At 7 o'clock, Frazier comes to the visitors' quarters to bring them to dinner. Before dinner, they take a stroll along the "Walk," a curved, windowed hallway that stretches the length of the main building. There are a fair number of people taking after-dinner strollsor enjoying the view, but nonetheless the Walk is not crowded. Burris mentions this to Frazier, who replies that crowds are extremely rare at Walden Two. In fact, they have been eliminated as much as possible. The only reason people enjoy crowds in the world at large is because they provide a false sense of community. At Walden Two, concerts and shows that appeal to the entire community are simply repeated in front of small audiences until everyone has had a chance to see them. Lectures, which are less likely to be repeated, are simply not worth giving; better to hand out a printed copy of the lecture to those who are interested. Regardless, it is unlikely that a lecturer could pick a topic that would interest even two hundred, let alone one thousand, members of the Walden Two community.
Castle then asks how the community deals with the fact that everyone must eat. Frazier replies that large crowds demand large and inefficient facilities, but at Walden Two smaller, cheaper, and more efficient facilities can be used because members' eating and working schedules are staggered. If a particular dinner-time becomes crowded, members simply choose to eat at another time.
As this discussion is ending, the group moves toward the dining halls. Each dining room contains about half a dozen tables, and each has a different décor: American cafeteria, English inn, Swedish, modern, and so on. Frazier explains that the varied décor is intended to make the children feel comfortable when they venture into the outside world. The service is buffet-style. Frazier makes a point of showing off the trays: they have separate compartments for the main entrée and dessert, and they are made of glass so that the dishwashers can tell they are clean without turning them over. After dinner, the group stops by the dishwashing operation, a well-automated affair run by two members of the community, where Frazier notes that their method saves an enormous amount of labor that would have been done, in the outside world, by housewives.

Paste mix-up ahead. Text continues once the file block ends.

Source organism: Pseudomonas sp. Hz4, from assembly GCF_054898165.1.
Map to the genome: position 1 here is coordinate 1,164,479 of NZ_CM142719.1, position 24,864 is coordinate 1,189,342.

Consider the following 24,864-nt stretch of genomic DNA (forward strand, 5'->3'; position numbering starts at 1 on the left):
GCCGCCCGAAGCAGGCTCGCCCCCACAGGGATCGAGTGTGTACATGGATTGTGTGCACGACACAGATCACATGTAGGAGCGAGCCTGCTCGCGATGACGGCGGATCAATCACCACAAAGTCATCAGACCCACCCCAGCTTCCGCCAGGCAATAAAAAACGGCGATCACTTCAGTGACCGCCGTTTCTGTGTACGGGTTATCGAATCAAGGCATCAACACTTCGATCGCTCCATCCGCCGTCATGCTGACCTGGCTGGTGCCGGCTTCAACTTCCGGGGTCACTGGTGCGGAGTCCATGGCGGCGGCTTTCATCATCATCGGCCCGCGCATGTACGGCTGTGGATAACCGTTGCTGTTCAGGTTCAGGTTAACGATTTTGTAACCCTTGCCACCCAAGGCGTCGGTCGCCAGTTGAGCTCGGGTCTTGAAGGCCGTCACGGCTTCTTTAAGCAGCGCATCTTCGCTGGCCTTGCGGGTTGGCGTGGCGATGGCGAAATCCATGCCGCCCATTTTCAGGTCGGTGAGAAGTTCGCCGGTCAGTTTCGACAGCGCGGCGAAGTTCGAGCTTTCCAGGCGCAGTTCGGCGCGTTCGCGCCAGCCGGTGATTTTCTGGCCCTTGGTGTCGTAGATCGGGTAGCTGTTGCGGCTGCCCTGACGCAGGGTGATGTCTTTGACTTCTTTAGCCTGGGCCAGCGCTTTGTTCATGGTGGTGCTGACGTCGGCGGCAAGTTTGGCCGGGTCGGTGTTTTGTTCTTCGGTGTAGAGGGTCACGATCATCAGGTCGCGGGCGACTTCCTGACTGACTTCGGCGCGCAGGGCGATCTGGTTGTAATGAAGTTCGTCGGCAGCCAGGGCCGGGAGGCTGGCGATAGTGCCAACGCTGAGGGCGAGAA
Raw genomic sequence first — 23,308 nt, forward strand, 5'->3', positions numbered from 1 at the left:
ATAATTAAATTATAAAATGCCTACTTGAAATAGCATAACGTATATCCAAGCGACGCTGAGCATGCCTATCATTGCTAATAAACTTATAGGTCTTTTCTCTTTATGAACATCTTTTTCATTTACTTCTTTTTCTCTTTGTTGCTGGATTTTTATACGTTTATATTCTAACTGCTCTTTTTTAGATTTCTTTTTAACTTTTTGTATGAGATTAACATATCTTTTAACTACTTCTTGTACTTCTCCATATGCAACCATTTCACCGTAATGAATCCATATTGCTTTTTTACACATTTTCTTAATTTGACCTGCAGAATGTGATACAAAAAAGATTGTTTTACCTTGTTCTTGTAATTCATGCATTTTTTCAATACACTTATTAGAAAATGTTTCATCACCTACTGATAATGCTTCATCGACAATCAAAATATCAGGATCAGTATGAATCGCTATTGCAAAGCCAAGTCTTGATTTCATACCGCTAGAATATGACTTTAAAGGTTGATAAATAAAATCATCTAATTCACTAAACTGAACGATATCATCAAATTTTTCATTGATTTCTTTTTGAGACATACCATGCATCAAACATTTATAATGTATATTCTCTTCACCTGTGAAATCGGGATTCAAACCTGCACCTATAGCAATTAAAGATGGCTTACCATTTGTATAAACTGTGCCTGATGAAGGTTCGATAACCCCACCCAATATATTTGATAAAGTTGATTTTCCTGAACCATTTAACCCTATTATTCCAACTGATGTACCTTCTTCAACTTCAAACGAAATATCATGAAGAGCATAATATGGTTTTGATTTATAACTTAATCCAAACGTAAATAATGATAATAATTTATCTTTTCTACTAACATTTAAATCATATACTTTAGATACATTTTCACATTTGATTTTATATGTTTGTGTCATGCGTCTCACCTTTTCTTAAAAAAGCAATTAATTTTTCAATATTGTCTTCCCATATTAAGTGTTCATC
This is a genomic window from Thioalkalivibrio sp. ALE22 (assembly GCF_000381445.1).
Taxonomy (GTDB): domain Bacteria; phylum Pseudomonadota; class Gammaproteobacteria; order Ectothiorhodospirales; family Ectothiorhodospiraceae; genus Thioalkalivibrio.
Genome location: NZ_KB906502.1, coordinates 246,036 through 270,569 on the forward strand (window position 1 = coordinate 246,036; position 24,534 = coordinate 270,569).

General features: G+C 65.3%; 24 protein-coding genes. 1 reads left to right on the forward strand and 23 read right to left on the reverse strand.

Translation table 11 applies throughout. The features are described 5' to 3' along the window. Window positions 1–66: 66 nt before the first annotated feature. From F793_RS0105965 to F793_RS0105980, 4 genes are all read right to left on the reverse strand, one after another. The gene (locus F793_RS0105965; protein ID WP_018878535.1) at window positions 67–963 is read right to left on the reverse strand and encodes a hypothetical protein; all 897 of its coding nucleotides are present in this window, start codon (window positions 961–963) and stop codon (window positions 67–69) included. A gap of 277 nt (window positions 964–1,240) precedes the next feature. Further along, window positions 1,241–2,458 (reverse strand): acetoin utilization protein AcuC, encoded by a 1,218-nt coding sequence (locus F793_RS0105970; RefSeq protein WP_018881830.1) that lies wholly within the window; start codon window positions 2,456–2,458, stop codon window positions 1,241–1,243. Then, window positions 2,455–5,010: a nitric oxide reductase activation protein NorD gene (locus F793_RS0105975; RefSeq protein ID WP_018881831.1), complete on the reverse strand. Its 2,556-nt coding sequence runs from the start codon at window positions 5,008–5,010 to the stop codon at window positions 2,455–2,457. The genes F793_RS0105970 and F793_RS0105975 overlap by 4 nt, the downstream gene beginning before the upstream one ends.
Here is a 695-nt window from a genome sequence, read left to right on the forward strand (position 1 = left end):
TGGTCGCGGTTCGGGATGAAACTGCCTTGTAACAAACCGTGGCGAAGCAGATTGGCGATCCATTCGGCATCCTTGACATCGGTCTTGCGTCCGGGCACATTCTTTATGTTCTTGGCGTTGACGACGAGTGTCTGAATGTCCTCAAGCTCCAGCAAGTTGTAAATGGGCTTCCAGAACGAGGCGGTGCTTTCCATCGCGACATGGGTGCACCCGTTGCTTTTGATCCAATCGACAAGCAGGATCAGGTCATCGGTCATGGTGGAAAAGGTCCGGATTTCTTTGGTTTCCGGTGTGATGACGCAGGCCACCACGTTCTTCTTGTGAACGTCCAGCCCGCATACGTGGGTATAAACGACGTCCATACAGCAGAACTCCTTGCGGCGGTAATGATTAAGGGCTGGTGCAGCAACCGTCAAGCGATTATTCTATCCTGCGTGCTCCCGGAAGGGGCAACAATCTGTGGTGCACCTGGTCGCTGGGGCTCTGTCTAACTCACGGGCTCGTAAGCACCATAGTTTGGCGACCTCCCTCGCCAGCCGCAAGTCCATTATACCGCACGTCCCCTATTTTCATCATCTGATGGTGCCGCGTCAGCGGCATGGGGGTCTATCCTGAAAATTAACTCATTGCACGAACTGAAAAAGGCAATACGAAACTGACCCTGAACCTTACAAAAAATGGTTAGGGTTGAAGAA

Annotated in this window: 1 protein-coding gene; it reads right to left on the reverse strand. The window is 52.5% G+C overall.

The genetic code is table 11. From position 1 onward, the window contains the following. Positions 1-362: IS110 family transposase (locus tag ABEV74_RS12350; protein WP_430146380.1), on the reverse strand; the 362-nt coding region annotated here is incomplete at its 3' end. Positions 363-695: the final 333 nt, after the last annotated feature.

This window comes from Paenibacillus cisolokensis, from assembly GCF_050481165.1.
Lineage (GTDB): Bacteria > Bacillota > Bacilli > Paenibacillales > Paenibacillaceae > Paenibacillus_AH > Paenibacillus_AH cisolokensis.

In Chapter 6, we begin to see a dynamic that will be maintained throughout the novel: Frazier expounds on some aspect of Walden Two, and Castle plays the skeptic. It is in the most substantial parts of Walden Two, such as Chapter 6 and the chapters that succeed it, that this pattern is most strictly followed. Frazier talks in long, expository paragraphs, and Castle interjects with criticisms and questions. Occasionally Burris chimes in--sometimes with his own comments, but most often as a mediator between Castle and Frazier. The dynamic between Castle and Frazier motivates almost all of the discussion of the principles behind Walden Two, but it is clear from the beginning that Castle will never be a member of the community. Burris, on the other hand, is open to suggestion, and Frazier's attempts to convince him to stay constitute the most interesting--and most human--of the social interactions depicted in the novel.
In his biography of Skinner, Daniel W. Bjork has suggested that the characters of Frazier and Burris were meant to represent two parts of Skinner himself: Frazier is the utopian, the revolutionary, the radical--the Skinner who tried to start a movement to overhaul the American educational system, who wrote Beyond Freedom and Dignity, and who often shocked his colleagues and the public with how far he was willing to take his "science of behavior"; Burris, in contrast, is the academic, the skeptic, the reasonable man--the Skinner who studied and taught at Harvard, who carefully maintained his social and professional connections, and who refused to join the communities patterned after Walden Two that sprung up in the late '60s and '70s. In Walden Two, both sides of Skinner get free play. If we are willing to take Bjork's leap of interpretation, the novel makes an interesting character portrait of a man who was deeply divided between his desire to revolutionize society and his desire to remain a productive part of it.
In Chapter 7, Frazier emphasizes the practical side of Walden Two. This is not a utopia in the classical sense (a perfect society driven by a set of ideals). Instead, it is an "experimental" or "scientific" utopia, one in which each and every practice can be changed if the evidence argues against it.
In his discussion of the dishwashing operation, Frazier makes his first explicit mention of "cultural engineering." He will not tell the visitors exactly what he means by this until much later in their visit, so for now it serves only as a tantalizing glimpse into the machinery behind Walden Two's apparent success. Nevertheless, we get a sense of what he means. The reason that Walden Two's innovations would not succeed in the outside world is that the people of the outside world would never be willing to make the changes required. At Walden Two, however, people are "culturally engineered" to accept them. What exactly this entails will be described later.